Running The Native ZFS Linux Kernel Module, Plus Benchmarks
Written by Michael Larabel in Software on 22 November 2010. Page 2 of 5. 20 Comments

When beginning with the Apache web server benchmark, the KQ Infotech ZFS beta performance is not anything exciting. In fact, aside from the ZFS-FUSE performance, the KQ Infotech ZFS beta was the slowest file-system and measurably behind that of EXT4, Btrfs, and EXFS. The best performance with the Linux 2.6.32 kernel was tied between EXT4 and XFS while Btrfs was right behind. With the Linux 2.6.37 kernel, the XFS file-system is right in front of EXT4. This native ZFS module was notably faster than the ZFS-FUSE module due to not experiencing the overhead associated with running the file-system in user-space rather than kernel-space.

When it comes to the SQLite performance, the ZFS file-system was actually faster than the Btrfs file-system by a notable margin, but with SQLite database transactions is one of the areas where Btrfs continues to struggle. The EXT4 file-system was about 14% faster than the native ZFS module on the Linux 2.6.32 kernel. The XFS file-system, however, was much faster than all of the other file-systems. In this test we also have a look at the OpenIndiana b147 performance and it was by far the fastest over any file-system on Linux with a time of 11 seconds with its ZFS implementation compared to 25 seconds for ZFS on Linux.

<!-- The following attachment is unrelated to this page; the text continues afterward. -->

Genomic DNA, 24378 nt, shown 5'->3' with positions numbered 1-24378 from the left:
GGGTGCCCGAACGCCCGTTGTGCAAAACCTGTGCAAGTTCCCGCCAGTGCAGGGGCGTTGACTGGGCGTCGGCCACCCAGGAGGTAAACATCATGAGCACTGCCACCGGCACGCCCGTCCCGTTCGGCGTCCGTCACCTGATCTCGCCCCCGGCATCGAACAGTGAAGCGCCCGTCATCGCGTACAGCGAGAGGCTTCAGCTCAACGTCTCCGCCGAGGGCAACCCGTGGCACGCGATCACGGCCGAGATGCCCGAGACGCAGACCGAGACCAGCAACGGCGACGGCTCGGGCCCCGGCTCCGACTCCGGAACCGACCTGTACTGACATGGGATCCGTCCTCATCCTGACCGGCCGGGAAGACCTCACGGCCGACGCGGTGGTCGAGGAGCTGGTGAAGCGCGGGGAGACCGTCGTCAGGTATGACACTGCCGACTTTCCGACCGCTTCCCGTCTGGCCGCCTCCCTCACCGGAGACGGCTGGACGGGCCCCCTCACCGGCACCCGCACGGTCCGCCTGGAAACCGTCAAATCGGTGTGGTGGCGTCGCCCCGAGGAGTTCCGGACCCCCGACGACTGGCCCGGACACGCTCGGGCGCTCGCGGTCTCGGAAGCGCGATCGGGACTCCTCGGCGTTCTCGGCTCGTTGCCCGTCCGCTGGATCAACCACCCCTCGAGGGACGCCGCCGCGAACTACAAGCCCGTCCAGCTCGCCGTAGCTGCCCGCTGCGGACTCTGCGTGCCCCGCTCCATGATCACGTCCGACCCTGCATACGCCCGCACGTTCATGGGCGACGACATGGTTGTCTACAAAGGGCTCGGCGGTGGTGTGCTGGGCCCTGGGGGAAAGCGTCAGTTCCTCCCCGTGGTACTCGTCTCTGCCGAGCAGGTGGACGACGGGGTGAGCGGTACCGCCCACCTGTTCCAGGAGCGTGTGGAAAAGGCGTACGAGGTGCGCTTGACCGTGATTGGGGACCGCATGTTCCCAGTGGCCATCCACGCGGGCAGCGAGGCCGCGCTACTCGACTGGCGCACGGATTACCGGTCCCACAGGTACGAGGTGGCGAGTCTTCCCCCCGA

With the compile bench test, the native ZFS Linux file-system outdid the XFS file-system and obviously the ZFS-FUSE file-system, but EXT4 and Btrfs were dramatically faster than ZFS. OpenIndiana/OpenSolaris with ZFS continued to be measurably faster than Ubuntu with ZFS: 67 MB/s vs. 100 MB/s.

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